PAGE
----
In the waning days of 2010, Congress passed legislation that ended the uncertainty about the federal estate, gift and generation-skipping transfer (GST) taxes. However, that new certainty lasts only until the end of 2012. The new law created major estate planning opportunities, however, the administration's budget proposals may also put a crimp into these tax saving prospects.

While this is not a detailed summary of the current law, it does highlight some of the advantages that are available under the new legislation and what will remain, or be lost if the president's budget proposals are enacted.

Basic Transfer Taxes

There are three types of transfer taxes: the estate tax, in which taxes are transferred at death; the gift tax, where taxes are transferred during life; and the GST tax (which is an additional tax imposed on gifts or bequests that skip a generation or more, such as gifts to your grandchildren).

As of Jan. 1, 2011, the top tax rate on all these taxes is 35%. Assets transferred at death are subject to a step-up in basis, which eliminates built-in capital gain.

Each individual has a lifetime exemption for gift and estate taxes of $5 million, which will be indexed for inflation after 2011. The gift tax exemption reduces the estate tax exemption. After 2012, the exemption is scheduled to revert to $1 million per person and the top tax rates are to be increased to 55%.

The president's budget proposal will create a permanent $3.5 million exemption and a 45% top rate of tax. Thus, the exemption would be reduced from the current $5 million by $1.5 million per person. Individuals may wish to take advantage of the current $5 million per person to transfer additional wealth at this time without incurring a gift tax.

The Portability Provision

Prior to the Jan. 1 Act, assets had to be divided between spouses so that each spouse had sufficient assets in his or her sole name to take advantage of each spouse's estate tax exemption. At the death of the first spouse, the deceased's assets could not pass outright to the surviving spouse, as this would cause the surviving spouse's estate to increase and the deceased spouse's exemption to be lost. Therefore a trust (sometimes called a "credit shelter trust") would be established, which would benefit the surviving spouse and not cause the assets to be included in his or her estate.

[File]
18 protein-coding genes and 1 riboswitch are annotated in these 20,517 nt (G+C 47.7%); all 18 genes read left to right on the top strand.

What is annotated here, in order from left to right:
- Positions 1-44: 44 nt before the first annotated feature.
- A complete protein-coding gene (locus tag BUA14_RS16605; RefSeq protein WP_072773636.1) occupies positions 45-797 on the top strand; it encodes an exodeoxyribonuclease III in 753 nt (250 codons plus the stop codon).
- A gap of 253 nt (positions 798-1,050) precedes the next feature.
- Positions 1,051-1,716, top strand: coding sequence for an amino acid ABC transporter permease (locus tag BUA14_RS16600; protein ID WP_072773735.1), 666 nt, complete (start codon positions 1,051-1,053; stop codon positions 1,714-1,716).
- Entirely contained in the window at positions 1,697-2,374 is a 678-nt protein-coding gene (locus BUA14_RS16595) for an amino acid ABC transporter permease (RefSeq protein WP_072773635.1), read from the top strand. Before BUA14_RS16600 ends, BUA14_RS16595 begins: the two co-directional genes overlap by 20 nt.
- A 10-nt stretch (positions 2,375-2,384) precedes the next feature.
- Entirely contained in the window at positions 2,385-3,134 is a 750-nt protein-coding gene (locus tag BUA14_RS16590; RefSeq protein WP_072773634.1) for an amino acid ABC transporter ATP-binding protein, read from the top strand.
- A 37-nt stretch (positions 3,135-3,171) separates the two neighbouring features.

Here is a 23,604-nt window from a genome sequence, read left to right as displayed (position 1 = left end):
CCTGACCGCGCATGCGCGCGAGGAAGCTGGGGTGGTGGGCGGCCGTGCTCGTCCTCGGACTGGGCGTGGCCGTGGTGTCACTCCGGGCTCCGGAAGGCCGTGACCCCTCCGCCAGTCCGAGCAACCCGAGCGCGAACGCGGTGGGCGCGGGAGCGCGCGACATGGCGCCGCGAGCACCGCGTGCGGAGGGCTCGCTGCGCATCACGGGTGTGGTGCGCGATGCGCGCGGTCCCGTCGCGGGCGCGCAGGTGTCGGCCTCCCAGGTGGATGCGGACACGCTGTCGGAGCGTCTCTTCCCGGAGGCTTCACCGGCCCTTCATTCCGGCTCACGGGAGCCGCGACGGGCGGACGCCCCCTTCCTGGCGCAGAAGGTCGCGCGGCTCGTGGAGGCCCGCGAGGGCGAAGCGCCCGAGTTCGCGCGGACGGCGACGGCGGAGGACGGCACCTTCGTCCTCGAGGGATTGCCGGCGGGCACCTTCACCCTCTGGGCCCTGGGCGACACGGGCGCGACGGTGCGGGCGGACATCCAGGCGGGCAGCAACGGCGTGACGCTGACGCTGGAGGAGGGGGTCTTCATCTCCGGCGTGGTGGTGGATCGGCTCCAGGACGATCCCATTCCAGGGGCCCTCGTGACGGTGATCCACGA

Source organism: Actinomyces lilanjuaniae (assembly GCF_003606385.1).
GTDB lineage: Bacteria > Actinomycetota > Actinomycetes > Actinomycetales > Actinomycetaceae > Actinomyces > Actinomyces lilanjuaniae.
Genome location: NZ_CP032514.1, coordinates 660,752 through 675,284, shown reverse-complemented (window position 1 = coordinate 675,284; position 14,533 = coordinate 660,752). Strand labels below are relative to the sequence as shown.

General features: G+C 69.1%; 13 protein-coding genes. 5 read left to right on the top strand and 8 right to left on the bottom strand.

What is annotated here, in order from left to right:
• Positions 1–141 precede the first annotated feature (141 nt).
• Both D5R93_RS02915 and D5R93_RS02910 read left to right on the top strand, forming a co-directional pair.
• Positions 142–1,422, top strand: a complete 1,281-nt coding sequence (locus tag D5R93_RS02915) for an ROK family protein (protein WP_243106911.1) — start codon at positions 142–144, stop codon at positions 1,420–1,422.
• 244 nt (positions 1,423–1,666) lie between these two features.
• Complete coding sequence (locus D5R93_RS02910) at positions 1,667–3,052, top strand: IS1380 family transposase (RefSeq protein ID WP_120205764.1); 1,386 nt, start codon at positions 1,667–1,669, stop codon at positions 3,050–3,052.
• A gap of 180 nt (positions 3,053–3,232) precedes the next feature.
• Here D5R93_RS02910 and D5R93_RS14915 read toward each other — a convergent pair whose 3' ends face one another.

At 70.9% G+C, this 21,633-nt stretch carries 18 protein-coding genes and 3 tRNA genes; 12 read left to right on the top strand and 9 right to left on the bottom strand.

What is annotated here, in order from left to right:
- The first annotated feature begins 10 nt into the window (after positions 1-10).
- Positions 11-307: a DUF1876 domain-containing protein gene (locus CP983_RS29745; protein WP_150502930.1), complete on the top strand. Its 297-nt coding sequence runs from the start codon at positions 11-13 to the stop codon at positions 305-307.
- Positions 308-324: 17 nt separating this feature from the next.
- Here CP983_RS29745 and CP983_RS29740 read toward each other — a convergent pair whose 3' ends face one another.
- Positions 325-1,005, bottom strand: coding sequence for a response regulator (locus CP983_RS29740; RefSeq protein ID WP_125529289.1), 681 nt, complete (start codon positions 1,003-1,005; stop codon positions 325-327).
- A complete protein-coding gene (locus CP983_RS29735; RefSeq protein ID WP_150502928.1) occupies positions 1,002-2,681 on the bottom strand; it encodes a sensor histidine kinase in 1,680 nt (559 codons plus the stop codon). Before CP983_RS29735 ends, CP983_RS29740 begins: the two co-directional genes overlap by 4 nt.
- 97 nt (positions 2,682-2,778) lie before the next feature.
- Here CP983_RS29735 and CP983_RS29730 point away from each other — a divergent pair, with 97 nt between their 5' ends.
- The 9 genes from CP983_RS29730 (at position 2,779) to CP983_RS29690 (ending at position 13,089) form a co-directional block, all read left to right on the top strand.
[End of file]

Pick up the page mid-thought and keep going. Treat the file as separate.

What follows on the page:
The new tax law provides that the surviving spouse of a person who dies after 2010 and before 2012 may be eligible to increase the surviving spouse's exemption by the unused portion of the deceased spouse's exemption. This provision is known as "portability."

For example if a husband dies, having made no taxable gifts and owns a house and a portfolio jointly with his wife both valued at $2 million, the wife will receive these assets outright and her estate will be worth $4 million. The husband's estate doesn't have to use any of his $5 million exemption because all assets bequeathed to a spouse pass free of estate tax.

But, with portability, the widow will also inherit her husband's $5 million exemption, as none of it was used by his estate. Unless the widow's assets exceed $10 million, there will be no federal tax due at the time of the her death. Without portability, a federal tax would be due if the widow's assets exceeded $5 million.

The president's proposals make portability permanent. This would reduce complexity in planning and the need to create a trust for the benefit of the surviving spouse.

For many married couples, portability may be helpful. Assets owned outright by a surviving spouse will receive a step-up in basis for income tax purposes at the surviving spouse's death. Assets held in a trust for the benefit of the surviving spouse will not.